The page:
What to wear during the day at Costume College is always trouble for me. Whether it’s for sitting in classes or lounging around, I don’t want to wear a corset so most of what I have is out. A friend mentioned throwing together (NOT historically accurate) B*tchy Roman Loungewwear ™, a la Spartacus, and many of us latched onto it immediately.
The Spartacus gowns look so good because they have some pretty complicated structure under there. They are not just wrapped fabric like a real Roman lady would wear. They are highly stylized and fitted around the bust and waist. I wanted some of that shaping structure without having to sew much, so I started off with a spaghetti strap sundress from the Gap that I had on hand. You may use anything that has small straps and a fitted bust and waist. Mine has a back zip and I have not thought about how you might work this with a side-zip, so keep that in mind.
The dress went on the mannequin and the draping stared. I used a sari which are usually about 6 yards long by 45″ wide; this was too long for what I was doing so I folded it in half because I didn’t want to cut it and it was sheer. This leaves me 45″x~3 yards – You may use any length of fabric First was the armholes and bust drape. This is done asymmetrically to give shape to it. The armseye had to be comfortable but as small as possible so I’d have a good drape left across the bust. For me that was about 20″. Attach the top left corner to 20″ in along the top edge, then attach the top right corner to 20″ down the right-side edge. Now attach both of those points to the center of your shoulder straps on the base dress. You may add decorative jewels here if you wish.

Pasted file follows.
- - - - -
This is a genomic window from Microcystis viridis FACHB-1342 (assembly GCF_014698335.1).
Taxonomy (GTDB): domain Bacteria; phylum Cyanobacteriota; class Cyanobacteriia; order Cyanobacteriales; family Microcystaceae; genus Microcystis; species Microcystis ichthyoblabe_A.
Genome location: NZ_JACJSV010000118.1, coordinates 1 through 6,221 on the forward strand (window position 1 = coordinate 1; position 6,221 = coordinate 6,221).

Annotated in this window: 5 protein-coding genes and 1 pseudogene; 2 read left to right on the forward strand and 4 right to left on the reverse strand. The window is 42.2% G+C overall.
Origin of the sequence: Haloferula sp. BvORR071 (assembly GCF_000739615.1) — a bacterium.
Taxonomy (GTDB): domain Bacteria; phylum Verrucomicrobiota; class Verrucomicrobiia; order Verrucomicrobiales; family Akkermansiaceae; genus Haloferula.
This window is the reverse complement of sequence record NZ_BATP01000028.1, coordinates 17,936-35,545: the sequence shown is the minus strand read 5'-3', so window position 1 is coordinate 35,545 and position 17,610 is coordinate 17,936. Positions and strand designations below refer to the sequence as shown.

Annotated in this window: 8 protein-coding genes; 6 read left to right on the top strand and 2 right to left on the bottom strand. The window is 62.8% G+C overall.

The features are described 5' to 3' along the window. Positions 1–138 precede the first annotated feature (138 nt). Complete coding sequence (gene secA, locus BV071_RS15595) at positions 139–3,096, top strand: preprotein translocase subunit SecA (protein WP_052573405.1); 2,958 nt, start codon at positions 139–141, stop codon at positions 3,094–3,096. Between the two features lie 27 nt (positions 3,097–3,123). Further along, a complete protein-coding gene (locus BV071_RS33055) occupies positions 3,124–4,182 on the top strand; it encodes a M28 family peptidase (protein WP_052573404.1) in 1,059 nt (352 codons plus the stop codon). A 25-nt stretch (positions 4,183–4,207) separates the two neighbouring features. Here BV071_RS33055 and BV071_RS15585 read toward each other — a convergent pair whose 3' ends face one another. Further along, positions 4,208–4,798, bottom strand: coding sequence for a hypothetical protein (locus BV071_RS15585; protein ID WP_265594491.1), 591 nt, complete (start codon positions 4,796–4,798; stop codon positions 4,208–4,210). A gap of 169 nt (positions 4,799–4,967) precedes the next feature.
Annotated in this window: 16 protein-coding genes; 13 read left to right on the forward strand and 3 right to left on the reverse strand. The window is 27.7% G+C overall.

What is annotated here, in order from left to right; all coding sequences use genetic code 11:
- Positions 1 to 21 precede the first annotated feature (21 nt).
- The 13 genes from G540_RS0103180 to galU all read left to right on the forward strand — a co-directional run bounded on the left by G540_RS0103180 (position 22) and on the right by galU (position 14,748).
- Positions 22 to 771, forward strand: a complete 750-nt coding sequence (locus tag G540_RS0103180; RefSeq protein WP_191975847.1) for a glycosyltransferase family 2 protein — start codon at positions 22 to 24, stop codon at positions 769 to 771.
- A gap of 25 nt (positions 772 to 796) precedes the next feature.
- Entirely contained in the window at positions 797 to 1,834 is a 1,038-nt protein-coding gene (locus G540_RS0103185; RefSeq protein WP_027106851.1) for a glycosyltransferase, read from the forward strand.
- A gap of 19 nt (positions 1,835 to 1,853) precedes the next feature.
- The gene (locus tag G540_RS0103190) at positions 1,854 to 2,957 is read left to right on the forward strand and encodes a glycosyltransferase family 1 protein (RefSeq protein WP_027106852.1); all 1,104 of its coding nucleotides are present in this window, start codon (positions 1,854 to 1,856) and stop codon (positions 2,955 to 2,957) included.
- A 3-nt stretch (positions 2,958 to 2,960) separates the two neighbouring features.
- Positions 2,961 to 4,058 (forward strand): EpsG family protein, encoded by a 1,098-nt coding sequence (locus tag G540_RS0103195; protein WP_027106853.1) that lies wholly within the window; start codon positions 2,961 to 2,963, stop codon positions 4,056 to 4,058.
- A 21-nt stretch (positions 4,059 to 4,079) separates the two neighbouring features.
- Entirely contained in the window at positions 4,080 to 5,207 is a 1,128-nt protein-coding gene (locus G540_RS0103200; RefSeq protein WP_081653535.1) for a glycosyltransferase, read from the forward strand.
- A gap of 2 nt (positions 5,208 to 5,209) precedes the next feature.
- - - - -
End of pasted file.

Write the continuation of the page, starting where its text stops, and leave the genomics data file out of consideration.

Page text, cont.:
Next, pull the sides of the fabric around to the back of the dress and tack down right where the top of the zipper ends. Cover this as best you can, but you may need to add a small hook & eye or snap there to fully conceal the top of the dress. From here we need to close the fabric “tube” before we star adjusting the flow of the folds. Pin the back closed all the way from the top, but only sew shut from the bottom of the zipper to the bottom of the base dress. You need to be able to get into this! The back seam should rotate around the left side of your mannequin. Keep the pins in the unsewn part during the next adjusting and tacking steps or you may pull too much fabric to conceal the closure in the back.
Now, start smoothing and tacking the fabric to the base in front. You’ll need to experiment here with what works for you. Because the fabric is asymmetrically pulling to the left, I reach in through both armseyes to pinch and lift the fabric up under the bust line and smooth the sternum area, moving fabric to the right side. Pin then adjust, repin, adjust, and don’t tack it until you like it! I have 5 points secured on mine: at left/right underarm, left/right waist, and one where I lifted up the bust fabric and tacked center front to control that from drooping.
For the back, you want to pin/tack the excess fabric in folds along the back seam, and smooth as much around the waist as you can. I started by pulling the right-back smooth, creating a surplice-wrap-type-fold around the right hip. Once that is pinned, I recommend you try it all on before placing and tacking any more spots on the other side in back. A draped garment will rarely fit your mannequin the way it fits your body. Pin anywhere you need, carefully remove and tack any place you still have a pin. Voila!
This should be essentially done, excepting a couple of details… you have a fairly substantial train that you may leave as-is, or you may take the outside corner of it and pull it around your left up and secure it somewhere under your bosom or to the back. You may also add a belt, tie cords, or add jeweled pins to bling it up.
I wear mine with a gold belt pinned up under the bust, almost a Regency homage to the Greek style they loved so much. For my hair (which is short) I throw a couple of curly banana clip hair pieces in it, top it with a tiara and a swagged necklace and I’m off to bet on the Gladiators!
I hope this was helpful in creating your own Romanesque outfit.